Belize police women face disciplinary action over dreadlock hairstyle

Belize police women face disciplinary action over dreadlock hairstyle

Friday, May 03, 2019

Print this page Email A Friend!

BELMOPAN, Belize (CMC) – The attorney representing several police women facing disciplinary charges after failing to remove their dreadlocks hairstyles, says her clients were not in breach of the law.

“The rules say no elaborate head decorations or extensions. If you read the rules in its full context it is clear what it was intended to target- is additions to your hair. This is not an addition. This is a particular hairstyle,” said attorney Leslie Mendez

“Unless you justify that it is necessary as a part for you to be able to carry out your duties as a police officer, that that restriction is necessary because for some reason they need to come and say that the hairstyle in some way derogates from your ability to carry out your duties effectively.

“In our mind they have not been able to justify that in any way. What it is it's an enforcement of a particular interpretation of the rules which is now saying that head decorations are considered to be locks and are now in breach of the dress code at the police department,” she added.

The six police officers, including a senior member of the Belize Police Department, have been accused of willfully disobeying a lawful command from Commissioner of Police Chester Williams.

The women had been instructed to remove their dreadlocks hairstyles, which the department says violates Section seven of the Standing Orders.

Mendez is representing at least three of the police women and she has written to Commissioner Williams, stating that his request to have the WPCs remove their dreadlock hairstyle is unlawful.

In the letter, Mendez tells Williams that there is no legitimate reason to justify the ban on dreadlocks at the Police Department.

But ACP Dezerie Phillips Magdaleno, Commander, Eastern Division, told reporters eight police women had the particular hairstyle.

“Over a period of time, the senior command has been meeting with them, giving them an opportunity to remove the hairstyle. Two of them did the right thing and removed it. We have six of them who are adamant who will not take them out.

“One is a senior officer and five are junior ranking officer and the charge stem from that. The bottom line is discipline is discipline. Discipline has been eroded for too long within the department and the hairstyle is one of them. Women appearance is one of them,” Magdaleno said.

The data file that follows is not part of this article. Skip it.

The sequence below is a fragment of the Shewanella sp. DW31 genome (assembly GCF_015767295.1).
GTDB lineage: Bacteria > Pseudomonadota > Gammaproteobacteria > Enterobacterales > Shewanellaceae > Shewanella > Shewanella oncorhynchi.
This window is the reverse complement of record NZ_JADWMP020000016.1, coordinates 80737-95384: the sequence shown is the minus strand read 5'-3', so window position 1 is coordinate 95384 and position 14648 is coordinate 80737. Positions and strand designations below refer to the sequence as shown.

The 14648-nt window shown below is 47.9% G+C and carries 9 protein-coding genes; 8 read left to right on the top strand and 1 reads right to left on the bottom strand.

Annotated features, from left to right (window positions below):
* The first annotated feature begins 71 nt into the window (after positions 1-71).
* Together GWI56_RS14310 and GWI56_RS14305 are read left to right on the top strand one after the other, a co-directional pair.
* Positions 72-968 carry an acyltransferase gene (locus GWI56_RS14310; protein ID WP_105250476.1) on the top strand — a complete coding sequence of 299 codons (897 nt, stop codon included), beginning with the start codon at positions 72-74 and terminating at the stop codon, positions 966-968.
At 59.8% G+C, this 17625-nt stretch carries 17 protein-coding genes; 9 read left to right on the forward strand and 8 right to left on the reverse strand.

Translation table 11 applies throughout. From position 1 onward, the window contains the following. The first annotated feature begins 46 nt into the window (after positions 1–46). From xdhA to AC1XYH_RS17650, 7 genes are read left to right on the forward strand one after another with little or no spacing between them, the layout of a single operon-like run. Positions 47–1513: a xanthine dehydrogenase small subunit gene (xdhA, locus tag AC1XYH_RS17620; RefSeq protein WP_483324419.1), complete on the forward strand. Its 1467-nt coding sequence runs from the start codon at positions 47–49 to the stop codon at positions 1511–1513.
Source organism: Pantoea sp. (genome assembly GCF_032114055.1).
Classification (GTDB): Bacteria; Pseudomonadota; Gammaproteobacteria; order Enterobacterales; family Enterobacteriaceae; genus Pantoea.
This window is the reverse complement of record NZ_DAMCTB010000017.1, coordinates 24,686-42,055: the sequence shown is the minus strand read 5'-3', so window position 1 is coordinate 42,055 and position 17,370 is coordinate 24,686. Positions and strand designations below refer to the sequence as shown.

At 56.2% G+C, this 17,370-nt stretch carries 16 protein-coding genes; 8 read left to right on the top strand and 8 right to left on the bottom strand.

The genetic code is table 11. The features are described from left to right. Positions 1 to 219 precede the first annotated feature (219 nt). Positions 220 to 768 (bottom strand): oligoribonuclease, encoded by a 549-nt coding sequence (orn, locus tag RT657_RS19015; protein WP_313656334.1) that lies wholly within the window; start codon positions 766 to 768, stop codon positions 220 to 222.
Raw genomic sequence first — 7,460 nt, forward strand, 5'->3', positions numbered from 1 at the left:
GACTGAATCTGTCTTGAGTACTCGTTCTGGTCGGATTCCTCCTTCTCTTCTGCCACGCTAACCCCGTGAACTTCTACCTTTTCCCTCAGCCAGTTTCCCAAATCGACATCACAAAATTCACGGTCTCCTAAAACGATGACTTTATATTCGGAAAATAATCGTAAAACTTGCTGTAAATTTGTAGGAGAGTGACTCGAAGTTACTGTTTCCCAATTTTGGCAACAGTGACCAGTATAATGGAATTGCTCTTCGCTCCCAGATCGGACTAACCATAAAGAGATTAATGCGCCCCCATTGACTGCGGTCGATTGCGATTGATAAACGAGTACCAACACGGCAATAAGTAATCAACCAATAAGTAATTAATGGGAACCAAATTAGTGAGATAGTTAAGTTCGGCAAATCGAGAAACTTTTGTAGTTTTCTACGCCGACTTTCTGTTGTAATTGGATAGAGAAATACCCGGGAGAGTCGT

“If we continue to let it erode then we will be a falling department. We cannot afford to let that happen. In my thirty three years of police service, I have never, ever put anything like that in my hair. That is no discrimination.

“The rules are there. Rules are rules. Anywhere you go, there are rules, standards that you have to abide and this is not one of them. We have no detected any males and similarly we have to bear in mind that we are not running an animal farm here in the police department. If we open the doors to have and allow women to use dreadlocks then why shouldn't we allow the men? You tell me why,” Magdaleno added.

But Mendez insists that the authorities have misinterpreted the existing rules.

“So our position is that that interpretation is wrong and that locks are not included in the rules for now. Even if they are included and even if we have a court that says that elaborate head decorations does include locks what we say is that this has significant constitutional rights implications and we say that such a policy and such a rule would be breaching the constitutional rights of these officers specifically in respect to their freedom of conscience, freedom of expression and protection against anti-discrimination,” she said.

Commissioner Williams told the media via WhatsApp that having discussed the matter with his senior management team, it was decided that the matter will be submitted to the Solicitor General for legal advice.

As a result the disciplinary hearing against the women has been put on hold pending the advice.

“This is being done in the interest of fairness to the officers as well as to ensure the department does not incur unnecessary expense or waste time in court fighting something that may be able to resolve otherwise.

"So for now, the appearance of the female officers before the Disciplinary Tribunal is on hold pending the review by the Solicitor General,” William said.

Now you can read the Jamaica Observer ePaper anytime, anywhere. The Jamaica Observer ePaper is available to you at home or at work, and is the same edition as the printed copy available at




1. We welcome reader comments on the top stories of the day. Some comments may be republished on the website or in the newspaper � email addresses will not be published.

2. Please understand that comments are moderated and it is not always possible to publish all that have been submitted. We will, however, try to publish comments that are representative of all received.

3. We ask that comments are civil and free of libellous or hateful material. Also please stick to the topic under discussion.

4. Please do not write in block capitals since this makes your comment hard to read.

5. Please don't use the comments to advertise. However, our advertising department can be more than accommodating if emailed:

6. If readers wish to report offensive comments, suggest a correction or share a story then please email:

7. Lastly, read our Terms and Conditions and Privacy Policy

comments powered by Disqus



Today's Cartoon

Click image to view full size editorial cartoon